For example, the intrinsically motivating flow state (Csikszentmihalyi, 1990) is a pleasurable and ecstatic state that occurs when demand matches but does not surpass skill, such as when one is performing artistic, sporting, or other creative pursuits. But demand and skill invariably co-vary, as rock climbing, tennis playing, or other creative endeavors represent continuous and unexpected shifts in the predictability of a sure grasp on a ledge, a good tennis shot, or of a moment’s inspiration. Similarly, senses of power, control, security, etc. also involve shifting estimates of the predictability of rewards, as when an individual cognitively surveys the unpredictable yet positive implications of a position of power, wealth, or other authority.

In contrast, extrinsic motivators are generally appraised as discrete events that occur predictably and have predictable implications. In particular, in educational environments, gold stars, verbal praise, and other rewards are contingent on behavior that follows predictable or rote forms, and the implications of such rewards are predictable as well. Because of the inherent predictability of such contingencies of reward as well as the reward itself, such behavior is inherently unstimulating or even boring. However, as our previous example attests, to continually vary the timeliness and size of an external reward transforms such external motivators into intrinsic motivators. Secondly, if extrinsic motivators are profuse and interdependent, a similar transformation occurs. For example, a student may find writing a play for a mere class grade a boring task to be sure, but if aspects of that story influence not only the teachers attention, but a prize from the principal, a chance of publication, the favors of a classmate of the opposite sex, beating out a competitive student, or gaining the judgement of posterity, then the uncertain dependencies between all these events would create a stimulating and internally rewarding environment. This of course was Shakespeare's predicament as well as his inspiration if the movie 'Shakespeare in Love' is to be believed.

These examples underscore the fact that the concept of intrinsic and extrinsic motivation is misconceived by assigning meaning to metaphorical (inner intrinsic and outer extrinsic) causes rather than meaning that derives from evidential characteristics of the behavior itself. That is, intrinsic and extrinsic do not denote the ‘discrepant’ value and the ‘contingent’ value that correspond respectively with the hedonic and logical ends of behavior. This analysis coheres (as it must) not only on a molar behavioral level, but also on a molecular behavioral level with present day ‘two-factor’ learning theories that divide incentive motivation into different neurological processes that separately correspond with ‘wanting’ and ‘liking’ (Berridge, 2001).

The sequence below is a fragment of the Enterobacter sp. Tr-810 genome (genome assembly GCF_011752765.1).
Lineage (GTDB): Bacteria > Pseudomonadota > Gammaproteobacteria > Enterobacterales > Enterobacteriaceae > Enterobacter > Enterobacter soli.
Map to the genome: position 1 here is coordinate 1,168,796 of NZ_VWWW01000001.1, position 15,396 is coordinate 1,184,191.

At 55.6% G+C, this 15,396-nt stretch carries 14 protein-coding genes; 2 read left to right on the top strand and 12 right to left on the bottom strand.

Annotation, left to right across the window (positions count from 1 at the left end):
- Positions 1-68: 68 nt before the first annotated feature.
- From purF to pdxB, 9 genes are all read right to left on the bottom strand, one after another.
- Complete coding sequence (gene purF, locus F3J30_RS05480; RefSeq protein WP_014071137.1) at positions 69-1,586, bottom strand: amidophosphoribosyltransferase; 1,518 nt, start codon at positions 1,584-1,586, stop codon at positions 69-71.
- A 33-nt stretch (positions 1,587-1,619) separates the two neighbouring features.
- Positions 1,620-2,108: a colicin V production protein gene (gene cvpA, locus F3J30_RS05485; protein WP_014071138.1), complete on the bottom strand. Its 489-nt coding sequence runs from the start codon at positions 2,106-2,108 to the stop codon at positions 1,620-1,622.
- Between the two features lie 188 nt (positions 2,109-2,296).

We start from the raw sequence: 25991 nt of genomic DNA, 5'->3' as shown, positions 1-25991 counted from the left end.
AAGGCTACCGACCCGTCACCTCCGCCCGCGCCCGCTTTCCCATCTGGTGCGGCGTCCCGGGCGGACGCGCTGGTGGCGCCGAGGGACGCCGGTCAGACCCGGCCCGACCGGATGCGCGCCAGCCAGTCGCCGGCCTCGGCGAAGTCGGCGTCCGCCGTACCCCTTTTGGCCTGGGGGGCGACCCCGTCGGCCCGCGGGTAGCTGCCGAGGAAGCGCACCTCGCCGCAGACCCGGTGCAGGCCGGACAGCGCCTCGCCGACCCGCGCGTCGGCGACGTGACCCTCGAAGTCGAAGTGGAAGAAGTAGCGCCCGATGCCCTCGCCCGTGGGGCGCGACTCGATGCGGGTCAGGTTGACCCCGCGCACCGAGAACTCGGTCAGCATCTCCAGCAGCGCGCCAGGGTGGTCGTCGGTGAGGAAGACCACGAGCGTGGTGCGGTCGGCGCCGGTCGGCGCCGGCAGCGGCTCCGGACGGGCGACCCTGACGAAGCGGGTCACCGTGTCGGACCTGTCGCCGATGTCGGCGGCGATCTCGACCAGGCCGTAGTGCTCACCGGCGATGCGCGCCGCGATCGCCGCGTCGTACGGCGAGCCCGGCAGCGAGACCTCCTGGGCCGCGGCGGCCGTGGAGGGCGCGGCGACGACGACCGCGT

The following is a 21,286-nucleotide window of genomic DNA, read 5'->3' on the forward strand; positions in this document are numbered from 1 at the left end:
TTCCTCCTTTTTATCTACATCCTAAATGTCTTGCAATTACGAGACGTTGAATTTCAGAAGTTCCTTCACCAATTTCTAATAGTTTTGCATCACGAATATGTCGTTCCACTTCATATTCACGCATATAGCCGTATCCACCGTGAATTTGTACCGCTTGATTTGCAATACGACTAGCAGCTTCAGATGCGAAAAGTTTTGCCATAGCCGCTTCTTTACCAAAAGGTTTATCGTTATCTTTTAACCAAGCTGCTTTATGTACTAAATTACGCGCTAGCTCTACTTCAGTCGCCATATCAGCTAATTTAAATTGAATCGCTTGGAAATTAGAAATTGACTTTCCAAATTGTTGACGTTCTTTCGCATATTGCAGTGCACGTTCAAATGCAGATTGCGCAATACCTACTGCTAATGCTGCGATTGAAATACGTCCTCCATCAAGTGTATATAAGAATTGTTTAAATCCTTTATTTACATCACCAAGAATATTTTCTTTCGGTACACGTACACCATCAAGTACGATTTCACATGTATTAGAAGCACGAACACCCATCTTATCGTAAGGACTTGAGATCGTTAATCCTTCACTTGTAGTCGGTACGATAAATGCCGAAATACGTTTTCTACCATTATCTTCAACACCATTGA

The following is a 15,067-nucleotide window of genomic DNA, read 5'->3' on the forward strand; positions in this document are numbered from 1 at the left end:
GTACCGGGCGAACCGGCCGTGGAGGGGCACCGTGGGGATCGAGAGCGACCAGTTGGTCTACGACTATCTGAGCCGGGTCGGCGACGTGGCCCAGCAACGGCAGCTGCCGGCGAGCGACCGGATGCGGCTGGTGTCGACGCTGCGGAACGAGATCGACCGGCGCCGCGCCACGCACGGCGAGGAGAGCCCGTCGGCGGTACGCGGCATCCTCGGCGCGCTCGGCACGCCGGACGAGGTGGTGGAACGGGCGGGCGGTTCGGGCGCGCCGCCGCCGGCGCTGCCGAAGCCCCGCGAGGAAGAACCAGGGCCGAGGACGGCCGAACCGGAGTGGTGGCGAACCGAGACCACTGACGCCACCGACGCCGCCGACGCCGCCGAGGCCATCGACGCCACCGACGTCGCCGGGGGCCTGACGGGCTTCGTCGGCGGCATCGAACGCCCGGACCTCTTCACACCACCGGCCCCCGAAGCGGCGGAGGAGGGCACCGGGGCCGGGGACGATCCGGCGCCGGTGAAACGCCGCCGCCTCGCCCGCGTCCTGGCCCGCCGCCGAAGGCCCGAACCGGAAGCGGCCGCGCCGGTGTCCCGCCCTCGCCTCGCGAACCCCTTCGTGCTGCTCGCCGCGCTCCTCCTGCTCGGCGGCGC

The dubious value of inferred mental motivating processes such as intrinsic motivation underscores the larger fact that human motivation has been described for millennia by a metaphorical language that is detached from or obscures the reality of behavior, and most importantly the neuro-physiological processes that make up our minds. But in biology, the homeostatic impulses or drives that animate all living things, from thirst and hunger to sex, can be dissected without primary consideration of feelings or ‘qualia’ of hunger and thirst, and do not need their introduction to be predicted and controlled. Philosophy however has always been immune to such a presumption, and has generally been considered to be not reducible to byproducts of mere physiological urges. But is this truly the case? The simple question is this: can a positive psychology be derived from behavior alone if its subjects, like its mammalian cousins are rendered in principle mute? In other words, is the necessity of virtue something that is beyond words?

The Spandrel of Virtue